From Issue: Volume XX - Number 22
The Long Beach Police Department is warning the community about scams committed via email, telephone, and in person, designed to entice victims to give money or disclose personal information to allow the suspect access to the victim's finances. These scams have claimed victims, not only in the Los Angeles area, but nationwide.
The following scams are variations on frauds that have been around for years:
The victim receives an official-looking letter informing them that they are the winner of a cash prize, but are asked to keep this confidential as part of a security protocol until the claim is processed. Included with the letter is a check payable to the victim with instructions to deposit it and immediately wire money to another location (usually outside the U.S.) to cover the taxes or other fees. The suspect hopes to get the wired cash from the victim before the bank notifies the victim that the deposited check is counterfeit or stolen.
Several varieties of scams will arise following disasters like Hurricane Sandy and other catastrophes. Some scammers will call or email people fraudulently soliciting donations for an aid group claiming to help those affected by the disaster. Other scammers will mail, email, or phone potential victims claiming that the victim is the closest living relative of someone who perished in the disaster, and is now the recipient of an insurance settlement related to the deceased. As in the lottery scams, the suspect may request the victim make a payment to cover fees or taxes, or request the victim provide their banking account information so that the settlement money can be electronically transferred into the victim’s account. The suspect can now access the victim’s bank account and withdraw their money.
Sometimes after scam victims have already lost money, the same suspects will pose as federal agents investigating the crime and re-contact the victim. The "agents" advise the victims to make an additional payment to the suspects so they can apprehend them and return the victim’s money. The victim loses again.
JAMAICAN SWITCH/PIGEON DROP SCAMS
Both of these scams are similar in that multiple suspects are used to carry out the scam. The victims are convinced to provide cash or something of value to show they are trustworthy in order to be the recipient of cash that the suspect is going to share. Usually one or more suspects with a foreign accent approaches the victim with a story that they need to return to their country of origin but have received a large sum of cash which will be confiscated upon entry to their country. The suspect offers to pay the victim for a ride to a location where they can donate the money, and as the victim is asked for proof of their trustworthiness, another suspect, posing as a bystander who overheard the conversation, offers to drive to his own bank to withdraw a significant sum of money as proof he can be trusted. The suspects and victim then drive to the victim’s bank so the victim can also withdraw cash to prove the same. When the victim shows the suspect the money, the suspect holds the bundle of money, sometimes covered with a "prayer cloth," prays, and switches the bundle with another bundle before returning it. Once the suspects leave, the victim opens the bundle only to discover fake money or rolled up paper inside.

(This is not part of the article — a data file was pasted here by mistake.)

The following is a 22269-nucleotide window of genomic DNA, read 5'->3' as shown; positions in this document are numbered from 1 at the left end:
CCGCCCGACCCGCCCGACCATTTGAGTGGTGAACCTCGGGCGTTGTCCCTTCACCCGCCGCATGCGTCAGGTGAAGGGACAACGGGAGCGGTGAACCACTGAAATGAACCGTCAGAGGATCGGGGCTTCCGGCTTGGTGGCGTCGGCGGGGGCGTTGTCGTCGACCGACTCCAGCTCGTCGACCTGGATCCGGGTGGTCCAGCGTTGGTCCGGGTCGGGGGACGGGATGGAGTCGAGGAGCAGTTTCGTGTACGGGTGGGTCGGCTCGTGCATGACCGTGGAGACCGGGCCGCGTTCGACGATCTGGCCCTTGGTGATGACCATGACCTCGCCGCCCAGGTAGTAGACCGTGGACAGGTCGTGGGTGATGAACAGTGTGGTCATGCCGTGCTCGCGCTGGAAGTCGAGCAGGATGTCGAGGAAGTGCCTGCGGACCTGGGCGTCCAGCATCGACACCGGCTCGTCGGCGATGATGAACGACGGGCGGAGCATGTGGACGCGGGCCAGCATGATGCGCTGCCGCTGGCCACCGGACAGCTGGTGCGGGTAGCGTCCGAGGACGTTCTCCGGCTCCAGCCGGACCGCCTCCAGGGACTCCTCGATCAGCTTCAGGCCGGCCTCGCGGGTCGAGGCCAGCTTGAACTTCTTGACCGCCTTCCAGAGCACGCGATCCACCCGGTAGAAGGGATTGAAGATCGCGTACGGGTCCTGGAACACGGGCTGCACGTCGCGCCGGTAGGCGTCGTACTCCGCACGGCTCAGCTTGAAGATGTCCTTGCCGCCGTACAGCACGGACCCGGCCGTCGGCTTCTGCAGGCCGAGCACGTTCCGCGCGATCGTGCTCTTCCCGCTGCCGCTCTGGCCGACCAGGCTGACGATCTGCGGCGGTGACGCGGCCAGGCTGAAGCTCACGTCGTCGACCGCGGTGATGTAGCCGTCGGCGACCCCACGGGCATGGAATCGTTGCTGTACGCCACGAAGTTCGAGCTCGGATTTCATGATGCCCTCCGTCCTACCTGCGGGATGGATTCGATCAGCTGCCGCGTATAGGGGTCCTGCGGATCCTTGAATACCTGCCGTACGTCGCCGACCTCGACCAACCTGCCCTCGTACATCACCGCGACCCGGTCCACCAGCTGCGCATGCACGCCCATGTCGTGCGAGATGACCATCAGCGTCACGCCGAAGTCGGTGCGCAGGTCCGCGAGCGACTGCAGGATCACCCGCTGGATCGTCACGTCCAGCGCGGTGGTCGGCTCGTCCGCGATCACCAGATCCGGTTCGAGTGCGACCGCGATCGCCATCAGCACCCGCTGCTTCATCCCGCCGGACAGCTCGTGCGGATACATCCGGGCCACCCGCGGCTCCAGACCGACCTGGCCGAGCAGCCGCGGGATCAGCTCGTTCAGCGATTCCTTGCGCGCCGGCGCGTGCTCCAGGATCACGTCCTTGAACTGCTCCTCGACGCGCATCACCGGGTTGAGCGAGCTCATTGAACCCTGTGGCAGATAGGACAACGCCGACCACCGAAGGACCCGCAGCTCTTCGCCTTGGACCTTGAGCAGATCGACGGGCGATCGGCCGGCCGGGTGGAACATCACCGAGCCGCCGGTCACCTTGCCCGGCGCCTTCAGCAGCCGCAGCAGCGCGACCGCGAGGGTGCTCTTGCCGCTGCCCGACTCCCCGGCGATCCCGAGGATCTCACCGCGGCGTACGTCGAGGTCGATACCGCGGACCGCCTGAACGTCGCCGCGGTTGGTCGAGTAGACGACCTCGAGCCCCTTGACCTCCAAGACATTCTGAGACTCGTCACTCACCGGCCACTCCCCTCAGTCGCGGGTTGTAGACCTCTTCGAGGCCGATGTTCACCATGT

Although not as common as the previous three scams, an additional scam targeting the elderly has also been reported:
RELATIVE IN DISTRESS SCAM
An elderly victim receives a phone call from a young man who poses as a grandchild and says he is in Canada where he was involved in an accident or is in jail. He says he doesn’t want his parents to know and asks the victim to wire money to help him. He then says his public defender will call. A second suspect then calls and tells the victim where to wire money to help the grandchild.
Telemarketing and Internet scams are also widespread and happen every day. With the exception of Internet related crimes, these scams are only handled by the Police Department if the victim has lost money, in which case they should be reported to the Forgery Fraud Detail at (562) 570-7330. All scams and crimes occurring over the Internet should be directed to http://www.ic3.gov/default.aspx. Incidents of attempted telemarketing fraud, including those from entities in foreign countries, should be reported to the Federal Trade Commission which provides a complaint form on their website, www.ftccomplaintassistant.gov/. To learn more about international fraud schemes, visit the Federal Trade Commission website at www.ftc.gov/bcp/edu/pubs/consumer/credit/cre40.shtm
Residents are encouraged to take preventative measures and remove their information from telemarketing lists by registering their telephone numbers on the “Do Not Call List” at www.oag.ca.gov/donotcall. Elderly relatives and neighbors should be alerted of these scams, screen phone calls, and if contacted by solicitors or anyone requesting personal information, should state they are not interested and hang up. Allowing the caller to engage one in conversation only opens the door for them to try additional tactics of persuasion. If you know of a senior that has fallen victim to a scam and needs guidance to resources, please call the Long Beach Police Department’s Senior Police Partners at (562) 570-7212.
Use common sense if contacted by anyone you don’t know who asks for money. If it sounds too good to be true, it probably is.
For more information, contact the Long Beach Police Department’s Forgery/Fraud Detail at (562) 570-7330.